Millions of recorded operating hours in extreme, high temperature environments, including aerospace Simple design and operation principles make heat pipes ideal candidates for safe, passive cooling Operates at sub-atmospheric pressures and requires no active pumping, eliminating
typical failure modes

The eVinci™ Micro Reactor uses sodium-filled heat pipes configured within a core block to transfer heat from the reactor core to a heat exchanger. Heat pipes operate on a simple evaporation/condensation cycle, making them a reliable choice for passive high temperature cooling. Nuclear-generated heat conducts through the heat pipe wall, evaporating sodium at the liquid-film interface on the inner wick surface (the left side of the diagram above). Vapor then flows to the condenser region where its energy is absorbed by the primary heat exchanger, and the vapor condenses back into a liquid pool. To complete the cycle, the wick acts as a passive “pump”, transporting the liquid back to the evaporator via capillary forces. The simplicity of heat pipe operation principles makes them predictable and robust, allowing for multiple years of uninterrupted service.

Related news story:

The funding announcement.

Return to the Front page
Print Friendly, PDF & Email

6 comments to A Westinghouse operation in Burlington is going to be part of a big push to create small remote nuclear units

  • Ted Gamble

    I believe that even with the now privately owned “aging” Bruce Power facility that the Canadian public essentially owns and has custody of past and future radioactive waste still without a permanent home. So rest assured Mike, you Perry and I will own the future liabilities.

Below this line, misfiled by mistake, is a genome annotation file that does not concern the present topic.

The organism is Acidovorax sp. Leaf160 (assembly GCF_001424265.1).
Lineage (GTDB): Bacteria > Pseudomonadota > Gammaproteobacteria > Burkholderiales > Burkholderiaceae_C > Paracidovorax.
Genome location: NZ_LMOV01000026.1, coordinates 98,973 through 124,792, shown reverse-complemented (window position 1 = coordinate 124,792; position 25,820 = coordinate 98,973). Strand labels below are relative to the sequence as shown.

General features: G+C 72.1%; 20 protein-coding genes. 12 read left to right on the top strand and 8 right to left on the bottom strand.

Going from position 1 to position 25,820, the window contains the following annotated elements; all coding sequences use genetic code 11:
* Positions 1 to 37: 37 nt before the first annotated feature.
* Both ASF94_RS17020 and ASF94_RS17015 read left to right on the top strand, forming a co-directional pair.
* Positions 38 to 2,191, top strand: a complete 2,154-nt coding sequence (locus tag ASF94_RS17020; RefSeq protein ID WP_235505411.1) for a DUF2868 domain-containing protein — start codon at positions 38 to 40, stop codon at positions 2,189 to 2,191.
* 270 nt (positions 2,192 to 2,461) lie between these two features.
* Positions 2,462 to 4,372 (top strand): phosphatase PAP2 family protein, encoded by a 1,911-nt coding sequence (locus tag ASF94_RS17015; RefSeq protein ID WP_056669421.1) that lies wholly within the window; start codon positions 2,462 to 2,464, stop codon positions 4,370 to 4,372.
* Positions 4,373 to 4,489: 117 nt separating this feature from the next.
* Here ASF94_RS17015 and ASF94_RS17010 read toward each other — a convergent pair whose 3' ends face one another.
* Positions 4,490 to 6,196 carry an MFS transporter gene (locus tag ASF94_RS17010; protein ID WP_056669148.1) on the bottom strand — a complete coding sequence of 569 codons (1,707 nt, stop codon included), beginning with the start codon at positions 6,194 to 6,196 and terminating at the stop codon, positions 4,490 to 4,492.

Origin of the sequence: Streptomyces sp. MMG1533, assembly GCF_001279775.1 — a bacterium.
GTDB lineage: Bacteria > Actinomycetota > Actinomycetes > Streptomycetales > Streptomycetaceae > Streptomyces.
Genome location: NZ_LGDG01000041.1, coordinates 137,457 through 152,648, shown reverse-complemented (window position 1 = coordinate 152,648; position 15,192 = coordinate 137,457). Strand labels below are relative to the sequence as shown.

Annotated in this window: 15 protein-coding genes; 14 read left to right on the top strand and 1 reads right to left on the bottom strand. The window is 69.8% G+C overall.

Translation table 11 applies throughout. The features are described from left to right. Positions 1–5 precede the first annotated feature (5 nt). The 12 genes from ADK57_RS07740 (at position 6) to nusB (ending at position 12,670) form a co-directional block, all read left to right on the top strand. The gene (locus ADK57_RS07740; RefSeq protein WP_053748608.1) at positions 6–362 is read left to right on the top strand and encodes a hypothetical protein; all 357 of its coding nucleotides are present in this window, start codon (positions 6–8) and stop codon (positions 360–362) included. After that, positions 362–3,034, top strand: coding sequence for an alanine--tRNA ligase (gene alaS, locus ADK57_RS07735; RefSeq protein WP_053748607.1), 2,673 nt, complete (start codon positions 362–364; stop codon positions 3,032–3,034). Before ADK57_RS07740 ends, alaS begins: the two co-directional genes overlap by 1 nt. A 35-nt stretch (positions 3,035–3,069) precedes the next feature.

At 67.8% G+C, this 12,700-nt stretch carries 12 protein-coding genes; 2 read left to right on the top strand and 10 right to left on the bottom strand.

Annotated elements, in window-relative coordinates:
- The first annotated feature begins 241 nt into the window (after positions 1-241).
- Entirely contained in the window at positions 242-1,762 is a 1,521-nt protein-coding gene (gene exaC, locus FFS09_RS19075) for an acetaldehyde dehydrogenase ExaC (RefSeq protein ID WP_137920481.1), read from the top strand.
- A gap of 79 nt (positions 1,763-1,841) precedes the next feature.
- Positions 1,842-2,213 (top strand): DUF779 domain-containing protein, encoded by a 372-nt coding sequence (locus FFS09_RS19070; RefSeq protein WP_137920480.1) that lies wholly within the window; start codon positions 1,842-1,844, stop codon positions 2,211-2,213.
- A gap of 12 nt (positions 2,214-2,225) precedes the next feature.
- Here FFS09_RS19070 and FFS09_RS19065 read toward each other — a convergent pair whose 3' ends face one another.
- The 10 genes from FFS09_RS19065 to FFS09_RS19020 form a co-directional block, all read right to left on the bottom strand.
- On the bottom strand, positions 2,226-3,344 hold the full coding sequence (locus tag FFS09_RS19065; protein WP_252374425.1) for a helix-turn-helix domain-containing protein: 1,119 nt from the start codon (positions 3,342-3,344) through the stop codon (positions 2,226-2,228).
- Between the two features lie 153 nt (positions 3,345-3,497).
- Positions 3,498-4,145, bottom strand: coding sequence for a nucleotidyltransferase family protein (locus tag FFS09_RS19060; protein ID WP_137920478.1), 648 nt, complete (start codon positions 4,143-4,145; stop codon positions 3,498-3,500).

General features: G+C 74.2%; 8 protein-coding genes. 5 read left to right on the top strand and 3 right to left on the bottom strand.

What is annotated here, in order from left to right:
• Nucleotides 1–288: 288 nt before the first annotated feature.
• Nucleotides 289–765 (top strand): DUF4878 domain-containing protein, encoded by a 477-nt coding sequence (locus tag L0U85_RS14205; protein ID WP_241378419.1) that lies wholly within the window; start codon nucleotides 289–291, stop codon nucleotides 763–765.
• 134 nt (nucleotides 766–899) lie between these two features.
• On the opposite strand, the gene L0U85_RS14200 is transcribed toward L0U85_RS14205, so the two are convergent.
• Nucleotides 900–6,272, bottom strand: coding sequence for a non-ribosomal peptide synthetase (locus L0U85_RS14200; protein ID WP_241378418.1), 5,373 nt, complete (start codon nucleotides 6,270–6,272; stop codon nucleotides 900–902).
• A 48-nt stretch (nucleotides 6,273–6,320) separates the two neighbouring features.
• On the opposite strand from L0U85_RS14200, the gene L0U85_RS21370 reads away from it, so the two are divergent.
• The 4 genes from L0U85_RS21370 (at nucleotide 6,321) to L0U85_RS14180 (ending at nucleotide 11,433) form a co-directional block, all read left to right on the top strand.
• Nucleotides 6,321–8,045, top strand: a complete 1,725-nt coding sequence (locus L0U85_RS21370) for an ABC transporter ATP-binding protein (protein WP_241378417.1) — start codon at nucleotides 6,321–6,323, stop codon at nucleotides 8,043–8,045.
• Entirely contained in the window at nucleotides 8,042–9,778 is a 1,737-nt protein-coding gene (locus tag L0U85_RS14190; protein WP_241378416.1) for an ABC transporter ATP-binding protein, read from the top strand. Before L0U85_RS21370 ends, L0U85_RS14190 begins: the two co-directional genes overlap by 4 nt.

I have worked on Baffin Island and other remote locations. Maybe they should be largely vacated over time and not just for power supply reasons.

    Personally before I would populate the globe with thousands of containerized nuclear plants maybe we should look at eliminating the enormous carbon footprints associated with ocean shipping and discretionary air travel.

  • Ted Gamble

    Some fun facts:

    Canada has not established a site for disposing of past or future radioactive waste.
    Canada can not operate or maintain many city water systems in many remote communities.
    There is no such thing as NIMBY in Canada.
    There are no eco protests.
    There are no terrorists.
    Never mind that many of these ultimately be exported to who knows where international .

    I mean what could go wrong.

    These are just cabinet minister selfie moments. I wonder if they sought the approval of their spouse the NDP.

    Instead of holding public meetings so that citizens can raise issues of concern to lets just hand out more cash and charge your credit card.

  • Mike Hribljan